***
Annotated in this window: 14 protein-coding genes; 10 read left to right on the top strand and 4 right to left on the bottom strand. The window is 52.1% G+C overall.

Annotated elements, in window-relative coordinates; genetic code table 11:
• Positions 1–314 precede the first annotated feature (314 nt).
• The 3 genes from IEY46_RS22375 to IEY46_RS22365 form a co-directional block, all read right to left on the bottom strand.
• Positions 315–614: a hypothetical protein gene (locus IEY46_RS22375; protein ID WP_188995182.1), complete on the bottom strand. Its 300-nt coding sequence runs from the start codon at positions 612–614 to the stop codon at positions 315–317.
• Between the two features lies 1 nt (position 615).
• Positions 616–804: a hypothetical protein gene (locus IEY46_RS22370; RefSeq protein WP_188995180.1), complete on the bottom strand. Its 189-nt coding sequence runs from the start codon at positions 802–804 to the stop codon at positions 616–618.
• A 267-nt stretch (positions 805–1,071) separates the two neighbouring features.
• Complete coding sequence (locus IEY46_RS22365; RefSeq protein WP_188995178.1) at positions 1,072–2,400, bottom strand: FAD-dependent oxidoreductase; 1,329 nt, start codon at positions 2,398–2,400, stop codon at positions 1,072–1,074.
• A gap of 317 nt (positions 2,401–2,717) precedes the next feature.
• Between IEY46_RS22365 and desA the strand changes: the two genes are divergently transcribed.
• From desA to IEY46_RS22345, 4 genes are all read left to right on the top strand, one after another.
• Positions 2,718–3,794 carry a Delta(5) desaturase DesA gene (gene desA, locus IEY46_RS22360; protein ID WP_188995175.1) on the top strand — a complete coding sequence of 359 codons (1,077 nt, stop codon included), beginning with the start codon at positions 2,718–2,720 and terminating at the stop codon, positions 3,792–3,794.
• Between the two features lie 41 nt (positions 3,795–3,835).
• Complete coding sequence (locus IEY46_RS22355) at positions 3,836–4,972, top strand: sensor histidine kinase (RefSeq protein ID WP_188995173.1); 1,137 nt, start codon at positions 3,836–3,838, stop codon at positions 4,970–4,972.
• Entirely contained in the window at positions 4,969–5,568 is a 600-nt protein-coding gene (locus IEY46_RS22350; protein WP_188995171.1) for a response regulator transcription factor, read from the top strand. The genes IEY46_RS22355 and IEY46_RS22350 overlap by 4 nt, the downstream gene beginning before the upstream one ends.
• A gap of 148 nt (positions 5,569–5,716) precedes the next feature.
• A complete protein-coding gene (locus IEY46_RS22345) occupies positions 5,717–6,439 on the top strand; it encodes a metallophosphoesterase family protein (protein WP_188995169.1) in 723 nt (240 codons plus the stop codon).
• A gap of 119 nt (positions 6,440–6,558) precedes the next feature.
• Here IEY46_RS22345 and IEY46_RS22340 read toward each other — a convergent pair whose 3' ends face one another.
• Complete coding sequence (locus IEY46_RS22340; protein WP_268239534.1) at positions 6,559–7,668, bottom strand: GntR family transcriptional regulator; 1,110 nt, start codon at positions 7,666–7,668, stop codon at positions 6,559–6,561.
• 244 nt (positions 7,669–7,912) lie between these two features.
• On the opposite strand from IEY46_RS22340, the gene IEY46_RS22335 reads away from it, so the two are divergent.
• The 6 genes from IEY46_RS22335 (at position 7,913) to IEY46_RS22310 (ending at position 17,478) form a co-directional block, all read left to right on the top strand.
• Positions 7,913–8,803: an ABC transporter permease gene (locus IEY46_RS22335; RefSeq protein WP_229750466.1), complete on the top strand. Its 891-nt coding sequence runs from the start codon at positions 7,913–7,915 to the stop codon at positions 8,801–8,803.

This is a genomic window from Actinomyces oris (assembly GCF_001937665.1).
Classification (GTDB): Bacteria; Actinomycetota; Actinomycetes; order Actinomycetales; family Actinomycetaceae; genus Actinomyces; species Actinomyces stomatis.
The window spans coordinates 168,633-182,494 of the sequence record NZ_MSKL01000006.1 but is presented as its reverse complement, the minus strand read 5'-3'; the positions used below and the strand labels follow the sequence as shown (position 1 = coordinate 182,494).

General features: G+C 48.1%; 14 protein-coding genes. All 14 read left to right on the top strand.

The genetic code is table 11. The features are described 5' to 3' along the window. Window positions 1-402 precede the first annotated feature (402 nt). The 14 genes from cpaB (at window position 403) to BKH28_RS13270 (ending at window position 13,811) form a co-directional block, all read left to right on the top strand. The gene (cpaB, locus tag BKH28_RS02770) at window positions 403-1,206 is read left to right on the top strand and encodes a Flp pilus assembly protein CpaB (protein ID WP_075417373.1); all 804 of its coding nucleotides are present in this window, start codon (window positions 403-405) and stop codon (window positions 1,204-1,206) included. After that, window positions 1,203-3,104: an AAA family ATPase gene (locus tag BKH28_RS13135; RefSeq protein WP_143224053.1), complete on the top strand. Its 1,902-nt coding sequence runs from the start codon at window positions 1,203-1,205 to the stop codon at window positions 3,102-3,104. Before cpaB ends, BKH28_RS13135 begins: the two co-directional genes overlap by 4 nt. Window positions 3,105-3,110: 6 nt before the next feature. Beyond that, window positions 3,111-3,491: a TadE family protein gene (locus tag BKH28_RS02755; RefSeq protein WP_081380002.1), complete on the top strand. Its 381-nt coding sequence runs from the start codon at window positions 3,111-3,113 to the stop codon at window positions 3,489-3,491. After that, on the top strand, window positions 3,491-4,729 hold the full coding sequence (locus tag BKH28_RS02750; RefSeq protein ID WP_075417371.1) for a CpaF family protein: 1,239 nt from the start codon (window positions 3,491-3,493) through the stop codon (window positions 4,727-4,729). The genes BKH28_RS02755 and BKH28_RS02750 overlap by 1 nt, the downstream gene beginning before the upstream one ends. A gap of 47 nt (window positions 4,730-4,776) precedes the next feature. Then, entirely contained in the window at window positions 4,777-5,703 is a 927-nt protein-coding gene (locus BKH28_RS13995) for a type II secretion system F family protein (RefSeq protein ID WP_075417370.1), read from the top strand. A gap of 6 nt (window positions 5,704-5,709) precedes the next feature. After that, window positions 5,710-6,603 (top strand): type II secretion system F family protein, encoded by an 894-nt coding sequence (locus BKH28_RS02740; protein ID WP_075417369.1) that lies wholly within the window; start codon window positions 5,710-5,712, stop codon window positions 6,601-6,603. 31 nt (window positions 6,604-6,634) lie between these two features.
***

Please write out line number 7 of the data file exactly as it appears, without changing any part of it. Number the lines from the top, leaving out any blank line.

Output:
• Positions 616–804: a hypothetical protein gene (locus IEY46_RS22370; RefSeq protein WP_188995180.1), complete on the bottom strand. Its 189-nt coding sequence runs from the start codon at positions 802–804 to the stop codon at positions 616–618.